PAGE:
by Samuel Nicholas Ramsey, Group in Logic Teaching Effectiveness Award Essay, 2017 In my first year of graduate school, a math professor confessed to me that it was only late in their graduate school career that they learned that most mathematicians spend their time feeling completely confused. This should be Continue Reading >>
by Jeffrey Kaplan, Philosophy Teaching Effectiveness Award Essay, 2017 In my experience, there is one problem that plagues higher education, especially in the humanities and social sciences. It is not a subtle problem. But it prevents progress in virtually every area of the educational and classroom experience. If this one Continue Reading >>
by Caroline Delaire, Civil and Environmental Engineering
I quickly realized that the class generated a lot of anxiety. Students, undergraduate and graduate alike, were surprised and challenged by the quantity of equations and algebra involved in lectures and homeworks. I helped them the best I could with solving problem sets, but at the same time I started to understand that by focusing on algebra and equations students were at risk of missing the point of the class: gaining practical knowledge about water chemistry. They were simply not developing the intuition that would help them address real world environmental issues!
by Nadia Kurd, Molecular and Cell Biology
I was frustrated to find that any time I catered to the more advanced students and presented more challenging topics, the rest of the class struggled to follow along; whereas when I continued to conduct class at a level where most of the students were comfortable, the advanced students again lost interest. In an attempt to remedy this problem, I decided to try to develop “interactive” worksheets for class.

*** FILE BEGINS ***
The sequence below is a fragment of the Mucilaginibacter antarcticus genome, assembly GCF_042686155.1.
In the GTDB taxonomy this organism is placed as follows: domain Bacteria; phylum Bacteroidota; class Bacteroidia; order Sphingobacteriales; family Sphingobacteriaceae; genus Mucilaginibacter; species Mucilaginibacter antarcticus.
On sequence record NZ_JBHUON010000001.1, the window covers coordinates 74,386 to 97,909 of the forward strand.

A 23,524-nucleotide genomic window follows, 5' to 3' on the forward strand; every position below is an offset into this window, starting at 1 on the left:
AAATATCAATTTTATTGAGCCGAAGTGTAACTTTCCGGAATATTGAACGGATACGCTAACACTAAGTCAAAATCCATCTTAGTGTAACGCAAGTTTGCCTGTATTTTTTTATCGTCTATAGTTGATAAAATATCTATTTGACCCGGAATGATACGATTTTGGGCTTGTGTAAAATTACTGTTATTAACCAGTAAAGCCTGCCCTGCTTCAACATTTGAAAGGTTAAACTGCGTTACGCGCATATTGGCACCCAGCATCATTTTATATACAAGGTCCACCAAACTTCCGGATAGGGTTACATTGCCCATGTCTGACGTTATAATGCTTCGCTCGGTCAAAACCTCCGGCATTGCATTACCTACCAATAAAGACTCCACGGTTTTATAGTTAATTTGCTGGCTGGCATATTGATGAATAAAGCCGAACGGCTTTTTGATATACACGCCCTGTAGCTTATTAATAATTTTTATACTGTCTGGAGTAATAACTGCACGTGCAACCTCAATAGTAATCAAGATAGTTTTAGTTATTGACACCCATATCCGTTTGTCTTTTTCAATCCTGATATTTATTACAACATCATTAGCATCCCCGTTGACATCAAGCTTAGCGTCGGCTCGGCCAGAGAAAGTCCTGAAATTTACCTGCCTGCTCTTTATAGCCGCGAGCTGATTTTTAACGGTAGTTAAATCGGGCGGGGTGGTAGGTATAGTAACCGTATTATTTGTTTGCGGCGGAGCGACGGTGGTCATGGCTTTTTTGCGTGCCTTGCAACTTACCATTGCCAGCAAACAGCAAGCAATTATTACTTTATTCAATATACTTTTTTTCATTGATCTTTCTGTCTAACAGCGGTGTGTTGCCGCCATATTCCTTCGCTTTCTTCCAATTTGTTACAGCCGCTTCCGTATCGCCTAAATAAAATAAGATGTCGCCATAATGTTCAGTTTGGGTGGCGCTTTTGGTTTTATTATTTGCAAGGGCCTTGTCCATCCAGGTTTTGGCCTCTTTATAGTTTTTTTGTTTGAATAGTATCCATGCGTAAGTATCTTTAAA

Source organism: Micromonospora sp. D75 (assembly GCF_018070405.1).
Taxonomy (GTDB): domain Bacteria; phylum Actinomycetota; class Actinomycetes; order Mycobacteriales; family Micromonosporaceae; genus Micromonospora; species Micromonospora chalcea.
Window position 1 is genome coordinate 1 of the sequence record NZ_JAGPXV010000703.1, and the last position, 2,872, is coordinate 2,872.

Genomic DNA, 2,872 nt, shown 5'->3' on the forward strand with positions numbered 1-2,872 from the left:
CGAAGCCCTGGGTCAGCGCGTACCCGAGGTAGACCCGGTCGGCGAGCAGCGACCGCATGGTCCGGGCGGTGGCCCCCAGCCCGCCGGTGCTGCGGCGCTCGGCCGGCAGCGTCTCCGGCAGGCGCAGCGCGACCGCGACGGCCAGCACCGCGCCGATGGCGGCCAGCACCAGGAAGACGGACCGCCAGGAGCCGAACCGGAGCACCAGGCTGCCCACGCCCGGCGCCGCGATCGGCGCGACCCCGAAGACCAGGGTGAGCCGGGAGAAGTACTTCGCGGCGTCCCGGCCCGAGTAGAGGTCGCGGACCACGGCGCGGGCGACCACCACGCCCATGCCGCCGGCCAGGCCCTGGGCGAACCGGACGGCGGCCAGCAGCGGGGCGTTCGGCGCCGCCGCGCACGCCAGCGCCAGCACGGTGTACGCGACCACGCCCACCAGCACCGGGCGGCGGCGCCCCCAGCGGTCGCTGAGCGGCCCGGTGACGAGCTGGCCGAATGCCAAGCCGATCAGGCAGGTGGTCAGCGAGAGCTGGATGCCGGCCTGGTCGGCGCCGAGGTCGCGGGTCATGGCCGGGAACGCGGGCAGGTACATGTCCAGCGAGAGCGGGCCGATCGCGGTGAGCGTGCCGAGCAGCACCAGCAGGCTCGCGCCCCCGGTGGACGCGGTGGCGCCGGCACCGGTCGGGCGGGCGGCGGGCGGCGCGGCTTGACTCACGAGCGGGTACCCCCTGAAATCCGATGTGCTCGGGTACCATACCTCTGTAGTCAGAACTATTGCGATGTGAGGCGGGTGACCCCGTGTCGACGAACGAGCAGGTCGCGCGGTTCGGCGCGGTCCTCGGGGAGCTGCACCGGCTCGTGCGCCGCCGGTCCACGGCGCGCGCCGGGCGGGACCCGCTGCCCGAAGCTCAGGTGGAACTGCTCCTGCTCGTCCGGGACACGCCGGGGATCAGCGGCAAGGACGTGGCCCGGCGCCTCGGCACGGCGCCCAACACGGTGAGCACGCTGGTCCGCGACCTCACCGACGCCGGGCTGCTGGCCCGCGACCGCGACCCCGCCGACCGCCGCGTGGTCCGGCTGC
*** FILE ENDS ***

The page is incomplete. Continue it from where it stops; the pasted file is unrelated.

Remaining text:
by Marquise McGraw, Economics
I innovated by…creat[ing] an exercise that required students to integrate multiple concepts and skills to solve…This type of activity proved to be much more effective in promoting student learning than the standard “chalk and talk” delivery.
by Jennifer McGuire, Integrative Biology
Despite my efforts, the students continued to struggle with the exam material. It seemed to me that, despite my making the study material available to them, most of the students would not take advantage of it or study in a timely manner unless they had some graded incentive. The next semester when I taught the course, I decided to try to help my students achieve better test results by getting them to study for the exams earlier. To do this, I changed the way in which I quizzed the students.
by Mathew Wedel, Integrative Biology
The most serious problem I encountered was the tendency of students to skip the lectures. Many students assumed that that they could get all the information they needed in lab or discussion sections, or by reading the textbook on their own time… I needed a way to encourage students to attend lecture, something that did not rely on the nebulous threat of poor performance on future exams.
Key points from talks given by Arthur Shimamura and John Kihlstrom, professors in the Department of Psychology.
by Jennifer Powell, Molecular and Cell Biology
To address my goal of encouraging the students to take the quizzes seriously so they would be useful to everyone as a tool to evaluate their progress in the course, I developed a quiz strategy for my discussion section…Rather than just telling them the [quiz] answers, I asked volunteers to come up to the chalkboard and write their answers for the rest of the class.